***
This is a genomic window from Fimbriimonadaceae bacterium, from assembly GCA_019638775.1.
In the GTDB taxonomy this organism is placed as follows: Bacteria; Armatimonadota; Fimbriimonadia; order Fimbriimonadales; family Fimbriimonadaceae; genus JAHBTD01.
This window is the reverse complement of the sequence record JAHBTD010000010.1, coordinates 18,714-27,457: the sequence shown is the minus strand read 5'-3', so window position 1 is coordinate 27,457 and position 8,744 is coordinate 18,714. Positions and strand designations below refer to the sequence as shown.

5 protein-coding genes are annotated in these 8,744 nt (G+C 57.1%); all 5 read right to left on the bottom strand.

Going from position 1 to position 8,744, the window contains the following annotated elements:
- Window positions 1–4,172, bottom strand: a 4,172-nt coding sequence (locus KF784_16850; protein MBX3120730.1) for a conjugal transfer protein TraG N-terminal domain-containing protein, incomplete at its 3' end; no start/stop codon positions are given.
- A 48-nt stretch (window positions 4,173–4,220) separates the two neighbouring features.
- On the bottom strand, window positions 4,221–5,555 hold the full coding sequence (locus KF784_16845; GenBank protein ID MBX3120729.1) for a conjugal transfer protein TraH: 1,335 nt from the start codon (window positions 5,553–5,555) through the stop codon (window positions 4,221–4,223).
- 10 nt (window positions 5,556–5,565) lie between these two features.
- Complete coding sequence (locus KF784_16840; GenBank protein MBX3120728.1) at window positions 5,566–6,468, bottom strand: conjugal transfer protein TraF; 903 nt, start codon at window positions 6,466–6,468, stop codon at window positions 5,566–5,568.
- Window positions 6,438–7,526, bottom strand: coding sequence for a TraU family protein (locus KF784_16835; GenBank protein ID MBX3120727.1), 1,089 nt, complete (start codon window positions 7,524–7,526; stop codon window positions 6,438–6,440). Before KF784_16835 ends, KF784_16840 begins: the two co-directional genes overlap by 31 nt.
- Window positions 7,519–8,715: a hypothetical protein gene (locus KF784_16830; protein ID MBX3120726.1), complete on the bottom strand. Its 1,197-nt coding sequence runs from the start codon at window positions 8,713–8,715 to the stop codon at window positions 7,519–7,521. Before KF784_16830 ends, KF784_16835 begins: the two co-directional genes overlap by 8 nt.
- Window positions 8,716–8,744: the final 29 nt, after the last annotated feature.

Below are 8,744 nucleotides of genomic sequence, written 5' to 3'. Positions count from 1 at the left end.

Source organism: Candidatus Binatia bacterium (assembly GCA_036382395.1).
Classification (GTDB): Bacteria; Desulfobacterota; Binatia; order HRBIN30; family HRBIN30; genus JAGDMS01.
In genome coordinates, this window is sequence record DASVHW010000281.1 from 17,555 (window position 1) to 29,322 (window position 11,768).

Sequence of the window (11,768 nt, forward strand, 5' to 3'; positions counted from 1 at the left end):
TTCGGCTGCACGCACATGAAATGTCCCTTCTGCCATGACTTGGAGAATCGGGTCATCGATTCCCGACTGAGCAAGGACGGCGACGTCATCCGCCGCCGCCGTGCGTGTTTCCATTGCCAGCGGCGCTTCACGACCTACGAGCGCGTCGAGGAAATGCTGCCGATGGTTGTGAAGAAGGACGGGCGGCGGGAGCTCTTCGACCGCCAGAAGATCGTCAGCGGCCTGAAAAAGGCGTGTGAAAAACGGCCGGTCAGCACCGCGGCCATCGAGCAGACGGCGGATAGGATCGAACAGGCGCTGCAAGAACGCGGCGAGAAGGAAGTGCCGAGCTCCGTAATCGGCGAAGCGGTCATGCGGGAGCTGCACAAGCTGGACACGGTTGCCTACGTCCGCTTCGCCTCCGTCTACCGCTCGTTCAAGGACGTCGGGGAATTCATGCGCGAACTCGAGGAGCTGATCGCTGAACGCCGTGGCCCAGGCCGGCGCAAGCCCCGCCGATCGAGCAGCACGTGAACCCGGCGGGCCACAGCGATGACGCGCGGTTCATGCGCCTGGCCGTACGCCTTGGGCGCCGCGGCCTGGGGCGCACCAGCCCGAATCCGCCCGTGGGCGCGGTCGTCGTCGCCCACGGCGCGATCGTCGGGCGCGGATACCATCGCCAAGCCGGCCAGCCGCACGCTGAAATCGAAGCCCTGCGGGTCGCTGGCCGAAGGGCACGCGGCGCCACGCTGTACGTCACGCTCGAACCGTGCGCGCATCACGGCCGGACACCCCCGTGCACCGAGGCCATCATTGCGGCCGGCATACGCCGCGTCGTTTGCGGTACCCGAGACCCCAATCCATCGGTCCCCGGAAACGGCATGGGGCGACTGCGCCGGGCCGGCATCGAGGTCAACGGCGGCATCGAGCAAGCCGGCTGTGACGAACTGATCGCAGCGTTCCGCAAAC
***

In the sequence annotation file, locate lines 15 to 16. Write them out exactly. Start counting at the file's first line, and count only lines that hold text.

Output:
Source organism: Candidatus Binatia bacterium (assembly GCA_036382395.1).
Classification (GTDB): Bacteria; Desulfobacterota; Binatia; order HRBIN30; family HRBIN30; genus JAGDMS01.